2. I think "graceful".As in "graceful degradation". Depending on site, audience and the time you have available you spend more or less effort on the "graceful" part..But then, while working on this blog post I also noticed this absolutely wonderful quote:"the gap between theory and practise is smaller in theory than in practise":)

  3. Indeed. Nice post.Originally posted by hallvors:

    being stuck between a rock and a hard place

    Does that mean that the rock isn't hard? 😛

  4. That is a beautiful quote. It's funny precisely because it packs so much truth into it.I don't think there's any doubt that in order for the web to be the way people want, i.e. "it just works", it is vital that everyone standardises on the same thing. The question is what, and it seems Joel is edging towards "whatever MSIE does" rather than "what the W3C says", mostly because the web now is more the former than the latter.There is pain no matter which way you choose. Based on their track record, the MS way would result in web stagnation. The W3C way would bring lots of new and useful features, but at the cost of the existing MSIE-only web sites.I really don't see why you can't bring Darwin's Theory of Evolution to the web. Those sites that can't adapt should die, and those that can keep up with the new standards will thrive.

  5. Hi Hallvors,the post is ok except for the statement about "any modern standard" that "has a reference implementation".Do you really mean there are no modern standards on earth not counting ECMAScript (http://www.ecmascript.org/) which really has reference interpreter?because i can't find any reference implementations for CSS and HTML. Maybe w3c just should point to FF and call it "reference implementation"? this could solve our little problem 🙂

  6. What I'm saying is that a proper test suite is a reference implementation of a standard. It resolves ambiguity in the spec text and defines expected behaviour.HTML4 has no official test suite AFAIK. HTML5 will have both test suite(s) and reference parsers. The DOM specs have test suites though cumbersome to use and incomplete (where are the DOM2 Style and DOM2 Traversal&Range tests?). CSS has somewhat incomplete test suites, not sure how incomplete they are but it's great to see Microsoft help out there. ECMAScript 3 has no official test suite. SVG has. The world is a work in progress, as usual.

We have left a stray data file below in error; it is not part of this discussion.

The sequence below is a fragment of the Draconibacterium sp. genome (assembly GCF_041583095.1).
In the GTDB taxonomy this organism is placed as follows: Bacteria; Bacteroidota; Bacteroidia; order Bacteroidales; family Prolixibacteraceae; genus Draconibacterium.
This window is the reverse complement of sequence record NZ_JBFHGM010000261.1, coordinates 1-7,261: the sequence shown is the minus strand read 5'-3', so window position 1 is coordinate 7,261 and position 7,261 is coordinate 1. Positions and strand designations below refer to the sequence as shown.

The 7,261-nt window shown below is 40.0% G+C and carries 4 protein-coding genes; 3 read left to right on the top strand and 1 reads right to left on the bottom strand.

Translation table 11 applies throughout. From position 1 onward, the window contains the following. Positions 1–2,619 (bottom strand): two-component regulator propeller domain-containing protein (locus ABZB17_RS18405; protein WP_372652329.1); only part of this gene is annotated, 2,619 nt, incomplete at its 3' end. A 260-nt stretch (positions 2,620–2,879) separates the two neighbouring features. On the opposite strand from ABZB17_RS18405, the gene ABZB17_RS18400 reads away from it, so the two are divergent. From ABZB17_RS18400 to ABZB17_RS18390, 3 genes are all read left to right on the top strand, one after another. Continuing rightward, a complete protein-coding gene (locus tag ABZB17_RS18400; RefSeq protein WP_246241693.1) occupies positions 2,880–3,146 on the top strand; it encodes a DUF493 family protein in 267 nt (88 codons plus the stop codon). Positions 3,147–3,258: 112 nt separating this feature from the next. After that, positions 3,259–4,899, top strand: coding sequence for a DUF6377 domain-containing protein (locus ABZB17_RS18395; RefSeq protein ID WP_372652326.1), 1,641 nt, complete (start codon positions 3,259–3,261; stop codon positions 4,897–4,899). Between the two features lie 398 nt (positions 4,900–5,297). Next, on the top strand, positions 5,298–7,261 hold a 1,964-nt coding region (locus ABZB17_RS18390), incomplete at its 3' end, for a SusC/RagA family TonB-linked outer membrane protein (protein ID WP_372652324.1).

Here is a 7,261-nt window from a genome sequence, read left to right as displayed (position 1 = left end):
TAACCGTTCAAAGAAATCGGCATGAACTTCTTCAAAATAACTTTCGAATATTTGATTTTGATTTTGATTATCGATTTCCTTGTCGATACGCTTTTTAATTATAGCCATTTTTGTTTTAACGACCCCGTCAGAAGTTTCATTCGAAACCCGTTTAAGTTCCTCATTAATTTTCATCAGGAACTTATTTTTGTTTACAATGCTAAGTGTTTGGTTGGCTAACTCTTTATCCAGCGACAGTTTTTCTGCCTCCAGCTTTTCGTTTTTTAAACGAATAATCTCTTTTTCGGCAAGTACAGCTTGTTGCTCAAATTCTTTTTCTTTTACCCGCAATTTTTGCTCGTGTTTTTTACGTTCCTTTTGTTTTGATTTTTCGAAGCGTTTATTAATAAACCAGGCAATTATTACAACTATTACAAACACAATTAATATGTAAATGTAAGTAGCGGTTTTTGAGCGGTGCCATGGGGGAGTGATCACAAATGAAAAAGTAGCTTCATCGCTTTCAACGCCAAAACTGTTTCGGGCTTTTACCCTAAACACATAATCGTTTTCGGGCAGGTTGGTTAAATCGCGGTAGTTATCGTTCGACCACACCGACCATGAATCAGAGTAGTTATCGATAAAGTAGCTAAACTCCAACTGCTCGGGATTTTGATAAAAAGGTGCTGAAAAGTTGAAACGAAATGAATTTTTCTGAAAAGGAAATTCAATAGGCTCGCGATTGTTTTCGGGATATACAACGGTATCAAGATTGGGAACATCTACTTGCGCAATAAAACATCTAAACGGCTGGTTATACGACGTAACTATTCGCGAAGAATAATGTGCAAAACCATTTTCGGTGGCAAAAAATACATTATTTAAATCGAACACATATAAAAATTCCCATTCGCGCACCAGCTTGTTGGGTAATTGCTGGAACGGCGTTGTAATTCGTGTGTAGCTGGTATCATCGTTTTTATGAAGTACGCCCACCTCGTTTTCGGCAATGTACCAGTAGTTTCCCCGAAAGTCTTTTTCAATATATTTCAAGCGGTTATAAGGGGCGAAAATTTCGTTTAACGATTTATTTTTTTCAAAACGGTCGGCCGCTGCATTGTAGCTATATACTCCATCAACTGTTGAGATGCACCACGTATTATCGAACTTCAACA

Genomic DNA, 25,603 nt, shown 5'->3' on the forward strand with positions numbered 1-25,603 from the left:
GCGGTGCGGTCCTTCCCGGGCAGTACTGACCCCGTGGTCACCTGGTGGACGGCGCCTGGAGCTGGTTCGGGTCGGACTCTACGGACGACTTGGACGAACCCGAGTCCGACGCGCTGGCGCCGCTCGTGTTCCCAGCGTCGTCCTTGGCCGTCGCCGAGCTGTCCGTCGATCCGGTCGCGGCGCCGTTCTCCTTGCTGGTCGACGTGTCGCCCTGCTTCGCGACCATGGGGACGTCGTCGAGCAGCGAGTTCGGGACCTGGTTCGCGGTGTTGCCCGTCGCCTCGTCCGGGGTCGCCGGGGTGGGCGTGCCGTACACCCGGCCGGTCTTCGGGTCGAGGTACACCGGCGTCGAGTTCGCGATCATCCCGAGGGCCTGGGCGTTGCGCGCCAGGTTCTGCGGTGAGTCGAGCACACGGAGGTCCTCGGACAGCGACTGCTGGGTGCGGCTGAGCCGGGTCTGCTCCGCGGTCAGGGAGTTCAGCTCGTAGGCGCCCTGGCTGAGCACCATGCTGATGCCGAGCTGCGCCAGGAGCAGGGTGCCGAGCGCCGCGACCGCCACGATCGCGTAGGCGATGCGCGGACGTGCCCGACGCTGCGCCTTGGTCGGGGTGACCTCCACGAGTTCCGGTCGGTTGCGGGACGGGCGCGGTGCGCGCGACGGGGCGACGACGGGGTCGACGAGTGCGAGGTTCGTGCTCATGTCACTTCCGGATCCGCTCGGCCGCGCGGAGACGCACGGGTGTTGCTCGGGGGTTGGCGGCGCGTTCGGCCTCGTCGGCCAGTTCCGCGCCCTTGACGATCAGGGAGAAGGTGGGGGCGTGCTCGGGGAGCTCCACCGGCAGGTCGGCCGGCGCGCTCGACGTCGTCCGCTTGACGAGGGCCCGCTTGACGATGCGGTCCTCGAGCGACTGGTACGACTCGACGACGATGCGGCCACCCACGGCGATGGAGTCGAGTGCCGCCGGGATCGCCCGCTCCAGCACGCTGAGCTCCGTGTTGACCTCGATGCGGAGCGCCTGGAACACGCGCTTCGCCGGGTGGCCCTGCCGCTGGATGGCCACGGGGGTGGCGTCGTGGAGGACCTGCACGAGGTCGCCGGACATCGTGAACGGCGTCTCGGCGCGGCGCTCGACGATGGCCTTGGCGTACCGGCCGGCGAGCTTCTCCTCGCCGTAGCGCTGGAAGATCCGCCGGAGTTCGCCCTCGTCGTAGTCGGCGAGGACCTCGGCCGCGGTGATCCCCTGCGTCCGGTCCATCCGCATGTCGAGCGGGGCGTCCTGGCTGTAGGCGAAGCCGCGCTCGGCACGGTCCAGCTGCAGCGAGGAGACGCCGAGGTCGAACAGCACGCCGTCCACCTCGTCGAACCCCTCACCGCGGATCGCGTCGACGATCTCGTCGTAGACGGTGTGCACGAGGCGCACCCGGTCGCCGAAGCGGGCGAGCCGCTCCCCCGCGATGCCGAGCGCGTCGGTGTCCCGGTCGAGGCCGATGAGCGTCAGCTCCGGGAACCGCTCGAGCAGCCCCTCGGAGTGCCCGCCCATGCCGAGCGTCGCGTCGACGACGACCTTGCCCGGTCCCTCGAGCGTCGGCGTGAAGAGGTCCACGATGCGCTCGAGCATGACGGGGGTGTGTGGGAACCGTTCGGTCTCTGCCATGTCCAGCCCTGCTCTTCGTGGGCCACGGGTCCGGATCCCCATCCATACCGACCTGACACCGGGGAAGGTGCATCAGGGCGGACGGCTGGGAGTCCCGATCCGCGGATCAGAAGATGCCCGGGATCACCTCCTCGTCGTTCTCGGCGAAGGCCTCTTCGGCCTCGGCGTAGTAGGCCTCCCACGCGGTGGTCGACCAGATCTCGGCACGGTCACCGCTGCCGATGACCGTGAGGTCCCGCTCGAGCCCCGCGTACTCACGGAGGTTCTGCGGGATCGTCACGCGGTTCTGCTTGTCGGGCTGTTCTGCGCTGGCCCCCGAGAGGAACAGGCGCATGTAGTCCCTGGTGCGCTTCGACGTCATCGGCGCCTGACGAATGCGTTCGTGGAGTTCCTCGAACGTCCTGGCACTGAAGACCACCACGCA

7. OK Joel Spolsky is off with his claim of 98% browser share for a future IE8 but his claims of the many many standards is true.http://css-class.com/test/css/overflow/float-container-overflow.htmGecko 1.7~1.8, Gecko 1.9, Opera 9.50, Opera 9.25, Safari 3, IE8, IE7, IE6 will show the test case different. The same applies in this test case.http://css-class.com/test/css/viseffects/overflow-box-next-to-float.htmThe CSS specs do not specify what should be happening.We have the CSS2.1 test suite. Each browser implementer will test it browser against these test cases to see if it is CSS2.1 standard compliant. I presume that the browser implementers have there own internal test suites that each browser implementer test there own standard against.Along comes a IE team ready to make IE8 a CSS2.1 standard compliant browser. The IE team test there browser against other browsers with very simple CSS2.1 test suite cases. Remember the IE can not work out the desired behavior from the CSS2.1 spec alone since there are many holes. The IE team can only emulate one browser behavior here and emulate another browser behavior there. Not much mixing of properties occurring. Now when IE8 tries to render particular web pages IE8 breaks these pages apart since there is not many test cases out there that is mixing CSS properties. IE8 only breaks these pages since there are quite a few inconsistencies between Gecko, Webkit and Presto.So how many many standards do my test cases show?

  8. Anonymous writes:All I know is I allowed Vista to update to IE8 last night and now I can't log into one of my banking sites and the Bill Pay Popup window on the other banking site is broken!